by CVRA7
 
Regarding Ellis's veteran's status, I believe his age made it likely that he served during World War I. This is a guess, not a known fact.
  by CannaScrews
 
3rdrail wrote:What ever happened to their huge railroad and traction memorabilia collection that the old Edaville displayed in their railroad museum ?
The NRHS or is is the R&LHS sold off the items at an auction in Stratford CT somewhere around 1992.

The prices were NOT cheap - that was just about the top of the collectors market.
  by CAMB.MASON
 
That is too bad too hear about Edaville, I remember the Father's day events they use to have. I donated money one time to help rebuild one of the coaches that was destroyed by fire back in I think the late 80's. I loved that Museum, I was in attendence when they auctioned off the store fronts section of that Museum. Think it was a two day auction, not all the RR stuff was sent out of state, seems they had a basement full of items as well, bought a RR bell from a unknown line and engine from that auction, lot of other railroad items came out of the basement. I have the crank phone that came out of I think it was the General Store. There was no sticker like the other items in the collection that were marked. Would love to give it to a Edaville collector, have no room at the new place, the guts were removed and is missing the inventory Edaville sticker.
  by 3rdrail
 
CannaScrews wrote: The prices were NOT cheap - that was just about the top of the collectors market.
...and I would say justifiedly so. Any railway item from the Edaville Museum would have a provenance of two historic origins - whatever railway they were from and the museum itself. One of the features of the museum's collection that I recall was that it's collector (I would assume, primarily Mr. Atwood himself) had a fondness for rather unique railway items which often times, were not to be found in any other collection of railway memorabilia (which perhaps added even another dimension to the value of the collection). I recall a mounted display of cross sections of various street railway rail from the Middlesex and Boston Street Railway Company which I found fascinating and photographed. This was one of many unique and rare items that the museum displayed. I would have loved to have been at that auction.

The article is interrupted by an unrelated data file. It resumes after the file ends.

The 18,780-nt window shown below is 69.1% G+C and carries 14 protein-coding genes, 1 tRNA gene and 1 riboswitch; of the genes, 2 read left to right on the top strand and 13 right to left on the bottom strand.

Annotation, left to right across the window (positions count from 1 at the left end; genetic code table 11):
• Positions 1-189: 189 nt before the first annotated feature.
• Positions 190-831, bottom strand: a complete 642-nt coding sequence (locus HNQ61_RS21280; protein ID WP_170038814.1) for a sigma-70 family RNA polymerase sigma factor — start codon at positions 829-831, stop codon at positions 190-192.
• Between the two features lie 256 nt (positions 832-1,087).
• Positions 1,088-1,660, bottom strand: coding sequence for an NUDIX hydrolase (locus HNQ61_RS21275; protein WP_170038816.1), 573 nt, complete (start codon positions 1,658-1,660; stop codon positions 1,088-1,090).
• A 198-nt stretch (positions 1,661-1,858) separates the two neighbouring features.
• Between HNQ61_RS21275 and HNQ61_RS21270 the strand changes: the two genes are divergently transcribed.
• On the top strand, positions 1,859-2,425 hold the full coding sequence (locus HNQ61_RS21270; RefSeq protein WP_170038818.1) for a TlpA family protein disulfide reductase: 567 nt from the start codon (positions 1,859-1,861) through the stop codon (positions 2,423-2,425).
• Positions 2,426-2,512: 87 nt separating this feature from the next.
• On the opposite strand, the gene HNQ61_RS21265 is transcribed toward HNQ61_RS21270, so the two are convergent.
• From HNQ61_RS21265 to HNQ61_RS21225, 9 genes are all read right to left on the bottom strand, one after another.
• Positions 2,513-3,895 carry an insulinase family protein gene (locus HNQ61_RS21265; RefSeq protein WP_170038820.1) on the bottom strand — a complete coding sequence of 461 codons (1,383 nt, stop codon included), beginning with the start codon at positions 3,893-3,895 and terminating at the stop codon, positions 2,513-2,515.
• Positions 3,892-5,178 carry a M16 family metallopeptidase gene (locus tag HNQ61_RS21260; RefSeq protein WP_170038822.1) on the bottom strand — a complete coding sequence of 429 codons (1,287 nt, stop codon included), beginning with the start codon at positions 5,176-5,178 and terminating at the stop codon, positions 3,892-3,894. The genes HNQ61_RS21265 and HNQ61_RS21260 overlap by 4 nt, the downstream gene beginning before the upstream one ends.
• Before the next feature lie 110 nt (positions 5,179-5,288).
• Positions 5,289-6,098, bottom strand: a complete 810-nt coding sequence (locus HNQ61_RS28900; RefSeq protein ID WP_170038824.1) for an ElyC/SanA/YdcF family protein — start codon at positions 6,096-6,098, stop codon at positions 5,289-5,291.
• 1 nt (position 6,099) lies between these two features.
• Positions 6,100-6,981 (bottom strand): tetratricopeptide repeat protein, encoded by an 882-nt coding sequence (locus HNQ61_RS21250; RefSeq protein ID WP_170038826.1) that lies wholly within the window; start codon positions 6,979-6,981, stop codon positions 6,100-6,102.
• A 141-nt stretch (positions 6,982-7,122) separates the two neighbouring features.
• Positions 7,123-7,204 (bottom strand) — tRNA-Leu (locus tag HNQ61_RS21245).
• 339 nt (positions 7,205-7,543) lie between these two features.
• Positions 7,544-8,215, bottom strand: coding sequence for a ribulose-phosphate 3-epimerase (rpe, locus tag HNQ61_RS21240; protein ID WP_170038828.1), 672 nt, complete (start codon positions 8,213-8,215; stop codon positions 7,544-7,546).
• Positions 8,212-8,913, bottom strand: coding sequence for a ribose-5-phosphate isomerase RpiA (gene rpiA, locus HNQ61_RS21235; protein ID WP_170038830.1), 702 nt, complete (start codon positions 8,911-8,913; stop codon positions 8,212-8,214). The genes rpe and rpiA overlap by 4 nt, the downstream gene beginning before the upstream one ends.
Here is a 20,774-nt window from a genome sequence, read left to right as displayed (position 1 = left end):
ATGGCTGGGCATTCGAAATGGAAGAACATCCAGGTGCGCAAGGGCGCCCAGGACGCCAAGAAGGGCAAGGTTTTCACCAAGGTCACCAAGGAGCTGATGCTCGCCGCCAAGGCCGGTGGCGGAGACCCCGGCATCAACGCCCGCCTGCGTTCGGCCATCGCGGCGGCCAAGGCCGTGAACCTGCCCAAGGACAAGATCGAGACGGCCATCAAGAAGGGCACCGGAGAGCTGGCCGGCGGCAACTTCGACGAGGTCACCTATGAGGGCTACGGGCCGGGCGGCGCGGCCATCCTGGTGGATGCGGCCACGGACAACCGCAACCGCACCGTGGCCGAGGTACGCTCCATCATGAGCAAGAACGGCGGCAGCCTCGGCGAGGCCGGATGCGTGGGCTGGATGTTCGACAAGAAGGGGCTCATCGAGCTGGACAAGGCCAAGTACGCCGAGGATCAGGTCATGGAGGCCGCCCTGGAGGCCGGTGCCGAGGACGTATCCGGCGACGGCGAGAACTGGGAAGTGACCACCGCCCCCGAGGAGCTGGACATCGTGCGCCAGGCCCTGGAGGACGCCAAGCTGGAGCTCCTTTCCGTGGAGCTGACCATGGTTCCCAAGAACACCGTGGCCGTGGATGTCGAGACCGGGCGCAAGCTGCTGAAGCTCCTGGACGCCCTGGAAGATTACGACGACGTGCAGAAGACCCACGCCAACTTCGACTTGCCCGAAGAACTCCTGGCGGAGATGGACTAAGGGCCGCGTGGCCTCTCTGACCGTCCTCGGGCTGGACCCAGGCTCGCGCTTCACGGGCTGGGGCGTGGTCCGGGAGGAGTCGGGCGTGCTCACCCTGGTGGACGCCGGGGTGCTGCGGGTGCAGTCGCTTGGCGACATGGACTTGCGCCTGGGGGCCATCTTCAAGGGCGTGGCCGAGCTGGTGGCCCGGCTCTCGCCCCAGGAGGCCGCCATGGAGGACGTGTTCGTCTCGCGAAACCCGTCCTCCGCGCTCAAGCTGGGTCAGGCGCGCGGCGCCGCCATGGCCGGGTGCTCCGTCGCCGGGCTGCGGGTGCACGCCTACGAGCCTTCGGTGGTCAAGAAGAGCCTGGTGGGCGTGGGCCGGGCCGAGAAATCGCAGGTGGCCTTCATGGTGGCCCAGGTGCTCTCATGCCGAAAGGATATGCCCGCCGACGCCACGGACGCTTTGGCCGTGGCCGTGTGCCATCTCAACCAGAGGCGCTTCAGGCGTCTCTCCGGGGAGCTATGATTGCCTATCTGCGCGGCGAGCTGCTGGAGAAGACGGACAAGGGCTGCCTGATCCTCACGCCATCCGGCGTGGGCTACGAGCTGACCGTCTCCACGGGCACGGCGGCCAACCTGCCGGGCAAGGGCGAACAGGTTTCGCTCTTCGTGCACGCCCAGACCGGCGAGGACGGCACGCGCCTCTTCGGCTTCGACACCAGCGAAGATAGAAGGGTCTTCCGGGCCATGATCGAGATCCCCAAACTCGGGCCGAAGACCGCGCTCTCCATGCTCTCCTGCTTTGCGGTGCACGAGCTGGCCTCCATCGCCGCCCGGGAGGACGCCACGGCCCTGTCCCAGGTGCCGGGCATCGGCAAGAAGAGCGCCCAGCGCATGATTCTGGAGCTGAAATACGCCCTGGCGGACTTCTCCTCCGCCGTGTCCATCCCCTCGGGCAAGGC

by caduceus
 
I got to thinking about the current track...I heard that at some point they cut off a portion of the track. Looking at satellite images, it looks like a very large portion got cut off, that used to go around the large pond (and maybe out near Meadow St.?), and now its a less than two miles out and back loop around the near pond. Is that the current layout?
  by bpiche84
 
caduceus wrote:I got to thinking about the current track...I heard that at some point they cut off a portion of the track. Looking at satellite images, it looks like a very large portion got cut off, that used to go around the large pond (and maybe out near Meadow St.?), and now its a less than two miles out and back loop around the near pond. Is that the current layout?
90-95% of the original 5 1/2 mile loop is still there. The only part that was actually torn up was the section that goes over Mt. Urann. The tracks actually still go right up to the edge of the land parcels that were built on. The rest of the loop around the west side of the resivoir is still there from what I know.

There was more railroad owned land just south of Mt. Urann that was where the old sand pits for the bogs were. The railroad could have been re-routed through along the shore of the resivoir through that land, but the cost of doing the enviormental impact study alone was probably more than the operators were willing to spend.